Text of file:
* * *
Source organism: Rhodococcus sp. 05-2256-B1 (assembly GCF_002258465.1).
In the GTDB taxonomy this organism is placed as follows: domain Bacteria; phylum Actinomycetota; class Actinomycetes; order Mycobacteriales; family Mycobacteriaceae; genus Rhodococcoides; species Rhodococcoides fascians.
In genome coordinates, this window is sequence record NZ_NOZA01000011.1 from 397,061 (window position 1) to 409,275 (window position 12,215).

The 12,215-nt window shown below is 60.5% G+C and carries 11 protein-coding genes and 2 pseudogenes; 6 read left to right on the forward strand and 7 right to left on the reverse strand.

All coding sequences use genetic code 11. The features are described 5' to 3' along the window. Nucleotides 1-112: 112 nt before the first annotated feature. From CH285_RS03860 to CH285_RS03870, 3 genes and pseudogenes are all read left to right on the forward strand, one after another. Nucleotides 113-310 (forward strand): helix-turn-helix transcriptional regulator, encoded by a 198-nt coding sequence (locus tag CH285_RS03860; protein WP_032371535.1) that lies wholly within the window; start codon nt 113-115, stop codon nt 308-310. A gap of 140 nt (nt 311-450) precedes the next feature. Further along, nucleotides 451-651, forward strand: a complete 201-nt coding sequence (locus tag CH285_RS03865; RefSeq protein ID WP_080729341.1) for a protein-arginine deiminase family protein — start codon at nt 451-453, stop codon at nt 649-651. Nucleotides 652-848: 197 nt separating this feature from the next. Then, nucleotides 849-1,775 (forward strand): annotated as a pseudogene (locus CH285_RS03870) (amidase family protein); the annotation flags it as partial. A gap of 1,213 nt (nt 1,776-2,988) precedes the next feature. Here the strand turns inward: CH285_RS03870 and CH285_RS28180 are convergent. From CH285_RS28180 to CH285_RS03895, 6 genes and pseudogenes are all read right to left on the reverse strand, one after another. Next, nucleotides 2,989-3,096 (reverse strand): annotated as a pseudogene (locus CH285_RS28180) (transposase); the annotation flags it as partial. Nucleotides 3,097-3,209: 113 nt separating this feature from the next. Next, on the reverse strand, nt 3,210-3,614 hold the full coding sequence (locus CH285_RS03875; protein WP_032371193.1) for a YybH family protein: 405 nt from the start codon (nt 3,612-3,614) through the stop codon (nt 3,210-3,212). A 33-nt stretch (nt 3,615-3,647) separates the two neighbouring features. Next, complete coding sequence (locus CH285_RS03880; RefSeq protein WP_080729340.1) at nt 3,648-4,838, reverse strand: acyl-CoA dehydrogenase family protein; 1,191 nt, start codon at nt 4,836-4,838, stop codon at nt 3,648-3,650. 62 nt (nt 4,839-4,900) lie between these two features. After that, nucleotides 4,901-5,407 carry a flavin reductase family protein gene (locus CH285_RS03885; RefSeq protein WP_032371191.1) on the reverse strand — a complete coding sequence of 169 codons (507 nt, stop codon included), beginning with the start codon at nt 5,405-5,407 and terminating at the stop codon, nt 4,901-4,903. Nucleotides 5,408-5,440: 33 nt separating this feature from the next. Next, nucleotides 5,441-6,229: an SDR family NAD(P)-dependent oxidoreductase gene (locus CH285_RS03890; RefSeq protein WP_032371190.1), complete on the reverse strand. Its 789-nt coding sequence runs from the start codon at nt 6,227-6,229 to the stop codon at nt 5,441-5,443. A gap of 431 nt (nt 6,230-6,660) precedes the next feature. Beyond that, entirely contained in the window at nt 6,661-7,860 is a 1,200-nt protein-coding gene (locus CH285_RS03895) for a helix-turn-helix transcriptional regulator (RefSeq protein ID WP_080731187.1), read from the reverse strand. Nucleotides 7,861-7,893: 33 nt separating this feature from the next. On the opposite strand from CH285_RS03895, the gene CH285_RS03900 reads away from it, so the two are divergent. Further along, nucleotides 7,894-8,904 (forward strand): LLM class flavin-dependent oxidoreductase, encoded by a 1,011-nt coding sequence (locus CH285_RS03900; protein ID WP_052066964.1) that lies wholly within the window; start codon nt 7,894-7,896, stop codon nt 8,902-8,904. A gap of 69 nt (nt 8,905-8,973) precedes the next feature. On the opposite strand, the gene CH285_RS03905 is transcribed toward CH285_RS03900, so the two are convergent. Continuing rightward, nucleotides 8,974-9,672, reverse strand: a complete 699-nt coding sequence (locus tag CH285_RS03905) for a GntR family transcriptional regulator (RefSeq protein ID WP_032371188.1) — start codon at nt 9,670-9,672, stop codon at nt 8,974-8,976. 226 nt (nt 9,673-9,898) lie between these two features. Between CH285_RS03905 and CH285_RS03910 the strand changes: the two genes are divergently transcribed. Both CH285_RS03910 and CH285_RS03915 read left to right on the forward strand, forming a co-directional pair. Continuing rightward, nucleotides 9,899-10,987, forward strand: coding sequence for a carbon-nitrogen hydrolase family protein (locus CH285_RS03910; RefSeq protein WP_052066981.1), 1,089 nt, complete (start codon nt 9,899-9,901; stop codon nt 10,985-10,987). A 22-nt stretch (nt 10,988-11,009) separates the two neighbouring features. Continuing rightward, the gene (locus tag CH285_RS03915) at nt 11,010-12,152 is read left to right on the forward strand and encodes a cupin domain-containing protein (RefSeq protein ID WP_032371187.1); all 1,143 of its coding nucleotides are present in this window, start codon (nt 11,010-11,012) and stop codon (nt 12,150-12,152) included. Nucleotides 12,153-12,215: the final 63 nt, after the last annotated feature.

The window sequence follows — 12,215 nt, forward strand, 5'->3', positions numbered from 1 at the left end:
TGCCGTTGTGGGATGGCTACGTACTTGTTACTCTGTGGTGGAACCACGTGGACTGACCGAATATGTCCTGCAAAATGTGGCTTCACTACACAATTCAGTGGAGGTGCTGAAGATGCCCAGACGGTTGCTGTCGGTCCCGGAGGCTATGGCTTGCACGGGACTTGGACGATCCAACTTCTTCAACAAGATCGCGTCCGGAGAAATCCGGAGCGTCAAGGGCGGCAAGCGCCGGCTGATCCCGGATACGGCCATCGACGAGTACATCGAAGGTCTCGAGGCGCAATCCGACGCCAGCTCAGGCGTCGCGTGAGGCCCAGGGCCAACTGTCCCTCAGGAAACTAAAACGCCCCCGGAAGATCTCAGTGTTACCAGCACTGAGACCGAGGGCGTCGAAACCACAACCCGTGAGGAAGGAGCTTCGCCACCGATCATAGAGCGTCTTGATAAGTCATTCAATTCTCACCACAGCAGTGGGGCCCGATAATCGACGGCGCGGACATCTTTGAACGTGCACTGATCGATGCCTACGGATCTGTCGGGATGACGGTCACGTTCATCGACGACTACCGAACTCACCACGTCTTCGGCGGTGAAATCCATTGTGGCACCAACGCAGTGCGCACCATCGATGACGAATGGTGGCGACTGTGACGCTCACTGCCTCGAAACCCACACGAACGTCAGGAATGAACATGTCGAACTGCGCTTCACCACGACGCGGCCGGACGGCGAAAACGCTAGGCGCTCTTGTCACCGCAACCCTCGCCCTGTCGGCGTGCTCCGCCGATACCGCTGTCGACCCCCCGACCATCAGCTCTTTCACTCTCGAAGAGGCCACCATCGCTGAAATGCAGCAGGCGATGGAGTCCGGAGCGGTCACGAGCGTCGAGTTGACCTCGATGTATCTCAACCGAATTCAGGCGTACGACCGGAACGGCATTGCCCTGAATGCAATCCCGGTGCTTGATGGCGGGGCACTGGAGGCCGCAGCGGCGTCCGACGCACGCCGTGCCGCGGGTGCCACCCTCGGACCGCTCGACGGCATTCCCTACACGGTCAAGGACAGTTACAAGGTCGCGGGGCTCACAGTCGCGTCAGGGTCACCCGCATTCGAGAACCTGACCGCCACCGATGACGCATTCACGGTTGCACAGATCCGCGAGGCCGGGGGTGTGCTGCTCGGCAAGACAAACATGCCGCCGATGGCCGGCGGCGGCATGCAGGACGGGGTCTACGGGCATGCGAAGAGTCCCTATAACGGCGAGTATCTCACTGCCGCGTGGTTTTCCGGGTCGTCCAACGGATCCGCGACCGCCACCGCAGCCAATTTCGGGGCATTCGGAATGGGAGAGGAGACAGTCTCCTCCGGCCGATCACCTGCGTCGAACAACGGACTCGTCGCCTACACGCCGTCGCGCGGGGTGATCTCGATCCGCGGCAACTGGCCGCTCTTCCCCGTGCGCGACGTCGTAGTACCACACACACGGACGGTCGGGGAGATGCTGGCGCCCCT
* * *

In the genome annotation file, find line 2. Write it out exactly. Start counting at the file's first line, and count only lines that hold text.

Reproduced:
In the GTDB taxonomy this organism is placed as follows: domain Bacteria; phylum Actinomycetota; class Actinomycetes; order Mycobacteriales; family Mycobacteriaceae; genus Rhodococcoides; species Rhodococcoides fascians.